Currently before the court is defendants' motion to dismiss pursuant to Federal Rule of Civil Procedure 12(b)(6) alleging that: (1) plaintiff's ERISA claim is time barred by the Delaware statute of limitations or, in the alternative, plaintiff cannot recover future benefits under § 1132(a)(1)(B); (2) plaintiff's common law fraud claim is preempted by ERISA; and (3) plaintiff's RICO claim fails to state a claim for relief. (D.I. 7) This court has jurisdiction pursuant to 28 U.S.C. § § 1331, 1332, and 1367(a).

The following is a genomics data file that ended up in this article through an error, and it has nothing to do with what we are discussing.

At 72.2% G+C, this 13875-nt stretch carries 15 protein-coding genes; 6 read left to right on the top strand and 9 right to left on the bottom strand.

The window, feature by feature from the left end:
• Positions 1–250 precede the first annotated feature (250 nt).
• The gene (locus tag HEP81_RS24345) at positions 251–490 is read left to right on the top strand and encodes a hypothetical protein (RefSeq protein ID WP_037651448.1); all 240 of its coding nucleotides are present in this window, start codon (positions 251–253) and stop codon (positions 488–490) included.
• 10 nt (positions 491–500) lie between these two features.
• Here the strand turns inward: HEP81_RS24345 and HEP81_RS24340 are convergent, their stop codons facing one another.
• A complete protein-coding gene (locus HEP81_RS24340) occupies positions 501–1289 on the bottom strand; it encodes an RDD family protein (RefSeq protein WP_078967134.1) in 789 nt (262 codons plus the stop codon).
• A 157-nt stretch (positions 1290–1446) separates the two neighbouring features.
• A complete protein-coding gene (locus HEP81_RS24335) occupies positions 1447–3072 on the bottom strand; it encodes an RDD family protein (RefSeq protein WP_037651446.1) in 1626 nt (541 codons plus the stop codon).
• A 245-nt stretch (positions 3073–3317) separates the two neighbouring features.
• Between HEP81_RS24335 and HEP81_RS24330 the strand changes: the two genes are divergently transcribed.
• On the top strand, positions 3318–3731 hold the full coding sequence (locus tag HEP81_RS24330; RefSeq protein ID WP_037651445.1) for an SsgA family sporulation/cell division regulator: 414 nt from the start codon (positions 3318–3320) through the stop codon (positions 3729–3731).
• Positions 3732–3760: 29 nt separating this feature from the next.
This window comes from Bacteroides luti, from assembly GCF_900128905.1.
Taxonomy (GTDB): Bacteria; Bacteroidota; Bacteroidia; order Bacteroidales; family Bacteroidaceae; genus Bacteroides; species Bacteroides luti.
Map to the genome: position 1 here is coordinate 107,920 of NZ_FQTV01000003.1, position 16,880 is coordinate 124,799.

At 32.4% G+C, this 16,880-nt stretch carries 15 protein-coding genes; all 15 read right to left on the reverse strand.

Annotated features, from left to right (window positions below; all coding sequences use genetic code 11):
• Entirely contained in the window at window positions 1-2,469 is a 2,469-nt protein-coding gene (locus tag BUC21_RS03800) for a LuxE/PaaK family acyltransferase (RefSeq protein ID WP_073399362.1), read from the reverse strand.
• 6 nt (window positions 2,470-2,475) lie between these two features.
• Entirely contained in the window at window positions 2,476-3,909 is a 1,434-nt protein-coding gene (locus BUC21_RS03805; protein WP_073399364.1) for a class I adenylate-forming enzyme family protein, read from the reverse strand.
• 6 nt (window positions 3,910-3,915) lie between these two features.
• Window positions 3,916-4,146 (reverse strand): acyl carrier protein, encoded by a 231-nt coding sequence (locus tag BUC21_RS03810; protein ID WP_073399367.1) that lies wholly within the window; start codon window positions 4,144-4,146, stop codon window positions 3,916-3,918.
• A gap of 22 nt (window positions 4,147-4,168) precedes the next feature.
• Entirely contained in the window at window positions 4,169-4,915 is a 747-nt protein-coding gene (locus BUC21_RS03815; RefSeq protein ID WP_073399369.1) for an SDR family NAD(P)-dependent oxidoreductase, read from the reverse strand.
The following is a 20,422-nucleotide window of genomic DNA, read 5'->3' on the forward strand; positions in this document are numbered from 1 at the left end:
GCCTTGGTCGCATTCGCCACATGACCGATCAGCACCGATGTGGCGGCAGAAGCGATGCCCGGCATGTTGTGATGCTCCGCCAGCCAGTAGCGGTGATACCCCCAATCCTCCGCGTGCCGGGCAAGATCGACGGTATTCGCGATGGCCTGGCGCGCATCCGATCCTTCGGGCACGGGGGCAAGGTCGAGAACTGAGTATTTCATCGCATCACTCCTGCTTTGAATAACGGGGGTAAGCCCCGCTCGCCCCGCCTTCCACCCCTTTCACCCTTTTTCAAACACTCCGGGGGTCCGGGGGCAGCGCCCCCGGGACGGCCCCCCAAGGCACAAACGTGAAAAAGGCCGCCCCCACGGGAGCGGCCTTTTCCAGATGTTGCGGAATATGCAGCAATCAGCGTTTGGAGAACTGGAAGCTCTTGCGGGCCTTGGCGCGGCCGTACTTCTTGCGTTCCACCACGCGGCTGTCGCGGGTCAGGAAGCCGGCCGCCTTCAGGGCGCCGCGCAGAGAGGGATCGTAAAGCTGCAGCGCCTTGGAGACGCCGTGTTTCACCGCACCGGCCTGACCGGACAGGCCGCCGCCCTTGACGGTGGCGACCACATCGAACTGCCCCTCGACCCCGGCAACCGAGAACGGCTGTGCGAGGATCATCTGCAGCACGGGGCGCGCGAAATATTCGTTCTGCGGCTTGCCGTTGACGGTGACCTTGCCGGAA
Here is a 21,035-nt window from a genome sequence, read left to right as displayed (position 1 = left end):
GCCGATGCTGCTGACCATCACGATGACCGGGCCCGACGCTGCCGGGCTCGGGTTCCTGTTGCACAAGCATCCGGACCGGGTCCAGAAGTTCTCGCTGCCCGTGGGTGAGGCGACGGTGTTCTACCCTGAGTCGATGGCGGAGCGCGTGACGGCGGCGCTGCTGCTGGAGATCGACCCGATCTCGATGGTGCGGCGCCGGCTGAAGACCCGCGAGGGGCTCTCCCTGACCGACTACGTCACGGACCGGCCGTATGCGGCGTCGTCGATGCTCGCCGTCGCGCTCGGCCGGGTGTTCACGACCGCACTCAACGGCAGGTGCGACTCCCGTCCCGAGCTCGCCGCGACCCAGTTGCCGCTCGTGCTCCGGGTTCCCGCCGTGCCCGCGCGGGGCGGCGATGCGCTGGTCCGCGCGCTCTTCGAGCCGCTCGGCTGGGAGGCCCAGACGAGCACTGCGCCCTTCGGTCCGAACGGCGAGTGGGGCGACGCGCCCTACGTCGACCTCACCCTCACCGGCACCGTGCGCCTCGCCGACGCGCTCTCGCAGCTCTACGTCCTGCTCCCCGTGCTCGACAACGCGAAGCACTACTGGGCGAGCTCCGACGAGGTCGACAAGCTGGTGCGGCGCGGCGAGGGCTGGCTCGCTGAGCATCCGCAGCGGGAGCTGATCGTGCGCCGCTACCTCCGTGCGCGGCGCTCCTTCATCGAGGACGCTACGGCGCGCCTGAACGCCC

Plaintiff is a Pennsylvania resident and former employee of The Johns Hopkins University, where she was insured against disability pursuant to an employee benefit plan issued by defendants and governed by ERISA. (D.I. 1 at ¶ ¶ 1-3) In 1994, plaintiff left her job at Johns Hopkins after she was hospitalized as a result of falling down a flight of steps. ( Id. at ¶ 10) Defendants agreed that plaintiff was totally disabled, and paid her full disability benefits for about two years until 1996, when plaintiff notified defendants that she would attempt to work part-time as an instructor in the theater department at Carroll Community College. ( Id. ) Early into her part-time work, defendants examined and tested plaintiff's capacity to work. ( Id. at ¶ 12) On May 18, 1999, defendants concluded that plaintiff's restrictions and limitations were permanent, as confirmed by an independent medical examination and functional capacity evaluation. ( Id. ) Defendants concluded that plaintiff suffered from permanent partial disability. ( Id. )